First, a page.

Week of April 18

New sprouts in the garden: Radishes, borage, calendula, bee balm, and more poppies. In the yard, wild violets are popping up and the forsythia and rhododendron look great. Black-eyed Susan volunteers came up all along the fence, self-seeded from the neighbor’s flowerbed on the other side. I’m going to leave them and weed around them.

I followed through on succession planting the French breakfast radishes and direct sowed kale, oregano, and seed potatoes. Also transplanted some fern roots by the shed.

I had to restart rosemary, lemongrass, tomatillos, Vietnamese peppers, Italian basil, Thai basil, and celeriac. The neighbor’s dog ate those seedlings while we were gone (neighbor was watching and watering the seedlings for us.) Now that those are a month behind, I’m going to buy a grow light to help them along.

I’m not mowing for a couple more weeks even though the grass is getting long because I want to save the violets and dandelions for the bees. 🐝


Neighbors on both sides of us are cutting (or have cut) down large trees, just on their side of the lot lines this month. I know they are their trees, but I can’t help but feel frustrated that 50% of the trees providing shade to our yard are going to be gone this summer. I have a good relationship with the neighbors, but we might need to feud. See: The Lorax.

Looks like I’ll be putting in some new trees this year.


We spent Easter and the following week in Ohio with our family. It was great to see them and even better to see Charlie with them.

I spent a day in Holmes County, Ohio, with my parents and saw something new: Amish (or Mennonites, difficult for me to tell the difference from dress alone) riding ebikes. Men, women, and children, typically solo (not riding in groups). This seems to be a recent adoption; three years ago I saw zero Amish on ebikes, but today I saw more ebikes there in rural Ohio than I have in NYC or SF in a single day.

Holmes County, the second largest Amish settlement in the US (Lancaster is the first) is quite hilly, so I can see the big benefit of ebikes there. At first I was surprised to see so many of them because ebikes are relatively expensive, but when compared to the cost of a horse and buggy and how easily they can be charged via diesel generator or solar, they seem like a great investment for getting to and from work. 

Next time I’m down there I intend to hunt down a bike shop and see which kinds are most popular and what kind of adaptations are sold with them.

A couple articles on Amish and ebikes:

I realized I don’t know as much as I’d like to know about the Amish. My family gets most of their firewood from an Amish mill that sells offcuts, and we also have some great Amish-made furniture, but those interactions have been very business-focused. So I put together a reading list to learn more:


You’ve probably seen Jarlsberg cheese at the grocery store. I knew it was from Norway and assumed it was only made there, but I didn’t know that it is also made in Holmes County, Ohio! We drove past the facility during our Amish country excursion.


My parents and I made char siu. We ate the first batch with rice and braised bok choy, then we used the leftovers in fried rice. Always nice to get the wok out. It was pretty good, though I think if it is going to be used in fried rice it needs to have more spice to stand out amongst the other ingredients. But eaten on its own it had plenty of flavor. We grilled it instead of roasting it due to time constraints, but I’ll roast it when I make it next time. Or smoke it with a bit of cherry wood.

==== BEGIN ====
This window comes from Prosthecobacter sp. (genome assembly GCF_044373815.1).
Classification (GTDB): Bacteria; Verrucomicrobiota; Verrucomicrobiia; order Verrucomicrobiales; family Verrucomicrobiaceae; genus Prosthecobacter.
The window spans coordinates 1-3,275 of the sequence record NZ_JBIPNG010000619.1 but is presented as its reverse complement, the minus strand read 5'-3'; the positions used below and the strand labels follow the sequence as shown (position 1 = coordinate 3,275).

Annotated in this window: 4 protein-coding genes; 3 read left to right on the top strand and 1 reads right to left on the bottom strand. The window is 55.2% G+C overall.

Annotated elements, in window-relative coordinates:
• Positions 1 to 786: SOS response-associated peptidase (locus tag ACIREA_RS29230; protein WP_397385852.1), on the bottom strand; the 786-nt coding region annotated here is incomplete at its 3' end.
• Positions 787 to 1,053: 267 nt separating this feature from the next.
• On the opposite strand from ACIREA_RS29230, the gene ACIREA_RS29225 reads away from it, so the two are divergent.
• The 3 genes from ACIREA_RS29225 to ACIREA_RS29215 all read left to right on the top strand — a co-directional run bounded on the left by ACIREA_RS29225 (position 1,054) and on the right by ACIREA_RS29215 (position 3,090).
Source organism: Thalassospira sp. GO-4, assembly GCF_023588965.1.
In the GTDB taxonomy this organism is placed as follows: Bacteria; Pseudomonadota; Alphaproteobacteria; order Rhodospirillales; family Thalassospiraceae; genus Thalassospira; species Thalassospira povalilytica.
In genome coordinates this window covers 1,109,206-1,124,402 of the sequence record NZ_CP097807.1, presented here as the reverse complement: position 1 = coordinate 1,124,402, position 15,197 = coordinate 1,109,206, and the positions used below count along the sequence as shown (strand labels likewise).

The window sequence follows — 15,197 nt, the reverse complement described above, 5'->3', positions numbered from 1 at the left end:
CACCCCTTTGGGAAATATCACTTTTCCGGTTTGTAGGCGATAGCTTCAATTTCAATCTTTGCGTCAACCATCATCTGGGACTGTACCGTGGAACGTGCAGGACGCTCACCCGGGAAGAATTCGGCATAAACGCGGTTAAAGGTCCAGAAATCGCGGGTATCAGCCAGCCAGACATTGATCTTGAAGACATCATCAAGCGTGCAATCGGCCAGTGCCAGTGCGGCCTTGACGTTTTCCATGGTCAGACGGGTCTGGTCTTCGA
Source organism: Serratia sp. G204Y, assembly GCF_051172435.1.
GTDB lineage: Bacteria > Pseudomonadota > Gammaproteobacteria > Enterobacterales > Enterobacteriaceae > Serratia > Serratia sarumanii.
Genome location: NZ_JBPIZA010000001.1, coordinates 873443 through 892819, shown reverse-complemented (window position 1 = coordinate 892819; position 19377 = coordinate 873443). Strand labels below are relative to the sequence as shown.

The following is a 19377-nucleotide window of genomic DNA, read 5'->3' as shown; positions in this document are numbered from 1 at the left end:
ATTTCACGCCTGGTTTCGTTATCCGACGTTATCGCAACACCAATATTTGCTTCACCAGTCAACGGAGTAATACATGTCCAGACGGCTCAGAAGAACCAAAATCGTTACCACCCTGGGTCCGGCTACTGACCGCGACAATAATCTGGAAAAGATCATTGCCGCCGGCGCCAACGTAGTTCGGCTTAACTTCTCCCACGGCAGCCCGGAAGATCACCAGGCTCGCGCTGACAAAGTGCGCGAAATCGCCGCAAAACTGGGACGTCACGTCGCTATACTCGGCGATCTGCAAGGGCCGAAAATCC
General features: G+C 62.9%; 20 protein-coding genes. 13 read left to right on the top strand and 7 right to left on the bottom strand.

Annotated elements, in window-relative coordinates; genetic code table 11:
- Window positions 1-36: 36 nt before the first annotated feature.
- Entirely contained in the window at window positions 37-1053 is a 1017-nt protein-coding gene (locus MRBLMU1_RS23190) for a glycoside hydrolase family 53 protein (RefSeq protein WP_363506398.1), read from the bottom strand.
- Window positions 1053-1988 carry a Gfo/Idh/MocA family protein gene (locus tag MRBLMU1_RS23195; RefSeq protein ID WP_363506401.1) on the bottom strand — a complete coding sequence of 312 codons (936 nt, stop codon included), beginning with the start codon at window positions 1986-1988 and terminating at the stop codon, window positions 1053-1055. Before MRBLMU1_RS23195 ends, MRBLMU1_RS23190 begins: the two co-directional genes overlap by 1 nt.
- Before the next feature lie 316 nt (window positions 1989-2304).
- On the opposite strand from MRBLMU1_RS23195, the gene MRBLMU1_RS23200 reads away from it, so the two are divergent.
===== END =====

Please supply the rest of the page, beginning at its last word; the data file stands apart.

Charlie is big enough to sit in the seat on shopping carts! He loves it.


I learned this week that cold weather affects baseball games. The density of the baseball changes, which affects how it interacts with the bat, and it travels differently through cold air, too.


Currently reading

Just finished Eager: The Surprising, Secret Life of Beavers and Why They Matter by Ben Goldfarb. Recommended. You know that viral video about wolves changing the Yellowstone landscape? They are only half of the story. Beavers are the other half.

Currently listening to A History of the World in 6 Glasses by Tom Standage. The greeks cut their wine with water. Should we be doing that? 🤔

Around the web

AI

How DALL-E 2 Actually Works
How does OpenAI’s groundbreaking DALL-E 2 model actually work? Check out this detailed guide to learn everything you need to know about DALL-E 2.
www.assemblyai.com
A.I. Is Mastering Language. Should We Trust What It Says? – The New York Times
OpenAI’s GPT-3 and other neural nets can now write original prose with mind-boggling fluency — a development that could have profound implications for the future.
www.nytimes.com

Blogging

I like this idea of a public river of RSS content. Here’s my own personal river. This is the flow of content from the 280 feeds I follow: /feeds.

My personal feed is generated using a Google Docs script because it’s a technology I know how to code. It’s creaking at this point and I need something more robust – you know using a technology more advanced than a hyperlinked spreadsheet.

Turns out Dave Winer has the technology. River5 is his tech stack using NodeJS t

I like the idea of curated sets of feeds and I can subscribe to and changes to the source propagate down to me. I regularly publish an XML file of the feeds I subscribe to so others can check them out.

Publish Something Online
How to make things that live on the internet.
publishsomethingonline.com

Nice layout for a curated list of resources.


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